Update: I stand by my assessment of the Motley Fool (that investors as a group would be better off without it and the rest of the stock newsletter industry). But I couldn’t have been more wrong about the contributions Brokamp would make to Get Rich Slowly. His articles have provided sound, helpful advice. Two examples:
Get Rich Slowly (the single largest personal finance blog, I believe) recently began hosting a regular column from a Motley Fool writer.
Score one for the bad guys.
But everybody loves the guys from The Motley Fool, right?
A few headlines to be found on Fool.com as I write this (5/7/09):
- “5 Cold Stocks Heating Up”
- “5 Stocks with a Bright Future”
- “These Are the Market’s 10 Best Stocks”
Ugh. If those headlines aren’t a perfect example of a “get rich quick” philosophy, I don’t know what is.
They promote their newsletters’ performance with large green lettering: “Outperform by 40.05%.” To me, that sounds suspiciously like they’re indicating that you will outperform by that amount if you buy their newsletter. Am I the only one to whom this looks like a misleading use of past performance figures?
What The Fools do:
As far as I can tell, The Motley Fool’s entire business is built upon convincing people that it’s easy to beat the market.
Never mind the fact that only a handful of investors have ever done it for a sufficiently-extended period to give us any sort of confidence that it was due to anything other than luck.
Never mind the fact that every single trade is a negative-sum game due to transaction costs.
Never mind the fact that, in total, investors’ quest to beat the market is impossible by definition.
Never mind the fact that if we stopped paying newsletter publishers, stock selection services, active fund managers, and all the other charlatans who encourage us to engage in this fruitless endeavor, we’d be better off by $100 billion every year.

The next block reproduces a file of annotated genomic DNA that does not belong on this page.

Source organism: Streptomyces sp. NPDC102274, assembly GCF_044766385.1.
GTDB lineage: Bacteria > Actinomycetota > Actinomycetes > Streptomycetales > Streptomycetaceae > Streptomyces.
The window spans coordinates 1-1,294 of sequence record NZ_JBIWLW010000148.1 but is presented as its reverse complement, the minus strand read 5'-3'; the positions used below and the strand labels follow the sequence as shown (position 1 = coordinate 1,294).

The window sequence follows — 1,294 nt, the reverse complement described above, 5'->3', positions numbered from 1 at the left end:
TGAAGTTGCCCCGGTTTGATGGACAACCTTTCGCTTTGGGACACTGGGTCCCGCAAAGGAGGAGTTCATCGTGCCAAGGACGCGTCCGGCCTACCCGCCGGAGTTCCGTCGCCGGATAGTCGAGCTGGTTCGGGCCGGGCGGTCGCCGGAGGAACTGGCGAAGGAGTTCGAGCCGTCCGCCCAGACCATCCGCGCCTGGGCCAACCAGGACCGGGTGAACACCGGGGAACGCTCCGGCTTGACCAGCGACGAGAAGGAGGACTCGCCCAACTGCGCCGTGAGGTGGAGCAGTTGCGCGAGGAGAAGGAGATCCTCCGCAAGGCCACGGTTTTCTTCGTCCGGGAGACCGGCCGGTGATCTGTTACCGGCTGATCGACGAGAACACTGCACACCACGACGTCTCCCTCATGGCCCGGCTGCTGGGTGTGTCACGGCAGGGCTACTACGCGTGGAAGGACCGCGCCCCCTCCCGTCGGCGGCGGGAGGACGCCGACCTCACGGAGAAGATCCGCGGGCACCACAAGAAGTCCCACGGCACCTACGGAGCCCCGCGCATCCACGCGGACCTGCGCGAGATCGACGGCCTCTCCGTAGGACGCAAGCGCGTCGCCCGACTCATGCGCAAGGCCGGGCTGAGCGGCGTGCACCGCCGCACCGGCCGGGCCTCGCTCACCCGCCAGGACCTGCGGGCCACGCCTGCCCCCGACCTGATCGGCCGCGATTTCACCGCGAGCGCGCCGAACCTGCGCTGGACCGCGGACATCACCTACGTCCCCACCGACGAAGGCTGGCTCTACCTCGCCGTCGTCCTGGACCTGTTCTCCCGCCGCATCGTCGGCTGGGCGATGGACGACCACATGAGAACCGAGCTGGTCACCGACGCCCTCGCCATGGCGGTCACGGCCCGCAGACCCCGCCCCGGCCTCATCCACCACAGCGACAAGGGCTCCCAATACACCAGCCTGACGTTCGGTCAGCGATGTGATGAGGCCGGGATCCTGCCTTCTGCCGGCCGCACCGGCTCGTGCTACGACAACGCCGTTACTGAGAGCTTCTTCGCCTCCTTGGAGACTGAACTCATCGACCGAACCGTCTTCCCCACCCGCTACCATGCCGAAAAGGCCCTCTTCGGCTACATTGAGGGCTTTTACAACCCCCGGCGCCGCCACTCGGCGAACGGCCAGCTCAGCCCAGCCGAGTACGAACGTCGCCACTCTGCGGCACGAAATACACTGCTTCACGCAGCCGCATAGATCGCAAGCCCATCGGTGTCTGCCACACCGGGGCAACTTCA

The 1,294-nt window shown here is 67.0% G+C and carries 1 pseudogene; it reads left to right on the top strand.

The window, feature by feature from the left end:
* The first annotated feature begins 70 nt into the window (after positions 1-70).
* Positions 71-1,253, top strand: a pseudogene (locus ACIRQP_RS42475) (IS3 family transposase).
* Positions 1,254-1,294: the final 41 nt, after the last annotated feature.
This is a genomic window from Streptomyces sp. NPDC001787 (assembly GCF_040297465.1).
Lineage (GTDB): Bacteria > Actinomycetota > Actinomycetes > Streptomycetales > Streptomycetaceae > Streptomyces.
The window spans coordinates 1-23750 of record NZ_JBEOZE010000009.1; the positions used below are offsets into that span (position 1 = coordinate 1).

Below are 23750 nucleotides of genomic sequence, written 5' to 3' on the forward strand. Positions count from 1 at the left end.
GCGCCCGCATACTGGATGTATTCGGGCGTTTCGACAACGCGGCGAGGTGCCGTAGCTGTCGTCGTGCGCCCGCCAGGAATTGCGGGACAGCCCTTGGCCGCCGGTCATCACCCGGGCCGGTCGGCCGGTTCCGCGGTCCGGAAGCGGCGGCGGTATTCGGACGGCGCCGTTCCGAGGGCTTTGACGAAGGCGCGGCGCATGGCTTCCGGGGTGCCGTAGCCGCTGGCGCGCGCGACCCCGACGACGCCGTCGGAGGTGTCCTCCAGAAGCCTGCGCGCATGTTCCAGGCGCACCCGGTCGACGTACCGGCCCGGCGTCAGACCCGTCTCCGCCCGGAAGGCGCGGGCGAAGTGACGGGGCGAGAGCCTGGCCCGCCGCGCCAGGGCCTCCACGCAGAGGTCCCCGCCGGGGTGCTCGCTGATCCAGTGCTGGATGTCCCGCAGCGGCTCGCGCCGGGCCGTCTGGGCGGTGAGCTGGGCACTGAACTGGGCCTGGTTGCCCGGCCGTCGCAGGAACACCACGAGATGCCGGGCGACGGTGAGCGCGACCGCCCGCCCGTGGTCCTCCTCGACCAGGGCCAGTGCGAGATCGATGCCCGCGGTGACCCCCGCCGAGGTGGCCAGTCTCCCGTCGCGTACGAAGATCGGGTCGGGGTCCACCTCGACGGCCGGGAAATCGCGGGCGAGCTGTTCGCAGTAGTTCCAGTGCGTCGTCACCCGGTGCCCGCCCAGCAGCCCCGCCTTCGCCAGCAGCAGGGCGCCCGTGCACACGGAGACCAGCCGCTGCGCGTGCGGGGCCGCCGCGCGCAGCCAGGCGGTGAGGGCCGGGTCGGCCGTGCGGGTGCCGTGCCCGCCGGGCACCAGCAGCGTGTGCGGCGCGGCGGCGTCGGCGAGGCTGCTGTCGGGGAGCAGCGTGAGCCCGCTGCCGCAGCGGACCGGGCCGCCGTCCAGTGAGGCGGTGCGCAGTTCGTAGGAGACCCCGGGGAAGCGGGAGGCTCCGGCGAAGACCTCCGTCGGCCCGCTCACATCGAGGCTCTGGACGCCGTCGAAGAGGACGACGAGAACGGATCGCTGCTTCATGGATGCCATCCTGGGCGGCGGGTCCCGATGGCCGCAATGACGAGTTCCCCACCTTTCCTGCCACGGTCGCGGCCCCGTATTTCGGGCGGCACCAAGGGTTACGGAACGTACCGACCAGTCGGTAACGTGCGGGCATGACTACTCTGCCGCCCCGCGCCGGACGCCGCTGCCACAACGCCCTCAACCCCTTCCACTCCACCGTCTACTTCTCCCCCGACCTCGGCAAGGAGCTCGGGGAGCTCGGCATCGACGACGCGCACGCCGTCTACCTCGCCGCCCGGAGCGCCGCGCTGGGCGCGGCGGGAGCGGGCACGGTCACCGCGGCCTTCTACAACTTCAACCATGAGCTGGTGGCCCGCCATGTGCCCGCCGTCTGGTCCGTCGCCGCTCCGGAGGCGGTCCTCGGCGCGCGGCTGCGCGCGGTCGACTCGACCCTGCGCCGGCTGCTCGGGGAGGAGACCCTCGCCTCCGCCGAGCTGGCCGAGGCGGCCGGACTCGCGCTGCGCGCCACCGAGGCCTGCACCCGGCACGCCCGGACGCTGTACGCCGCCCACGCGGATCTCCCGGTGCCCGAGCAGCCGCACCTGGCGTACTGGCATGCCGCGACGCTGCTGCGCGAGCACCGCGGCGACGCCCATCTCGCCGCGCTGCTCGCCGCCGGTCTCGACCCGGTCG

My issue is not with the particular stock picks that they promote. My complaint is with their promotion of the idea that stock picking is a prudent form of investment.
To think that individual investors (Yes, that means you.) have any meaningful advantage over the institutional investors–i.e., the people with whom we’re trading when we buy or sell stocks–is nonsense.
If we could remove our emotions for a minute, it should be obvious that it’s rare for individual investors to know anything that the institutional investors don’t. We have less time to monitor our investments. Less access to research. Less analytical resources to use.
Both common sense and an enormous body of research tell us that our best bet is simply to stop trying and invest instead in low-cost, passively managed funds. If anybody tells you that it’s easy to beat the market by picking stocks, they’re probably either
- poorly informed, or
- about to sell you something.
Spend a couple minutes on the Fools’ website, and I think we can see which group they fall into.
The fools on index funds
Yes, I’m aware that they also promote index funds. But they do it in the most half-hearted, two-faced way possible. For every article on their site promoting index funds, there’s another article right next to it indicating that any investor with an ounce of intelligence can beat the market.
What do you think?
Am I wrong? Is it reasonable to listen to The Motley Fool? Or am I right that trying to beat the market is a fool’s errand?
Please let me know what you think in the comments.
To be clear, Robert Brokamp’s articles appear to be far more reasonable and well informed than much of the rest of the Motley Fool site. My complaint is not with him specifically, but with the principles espoused by Motley Fool in general.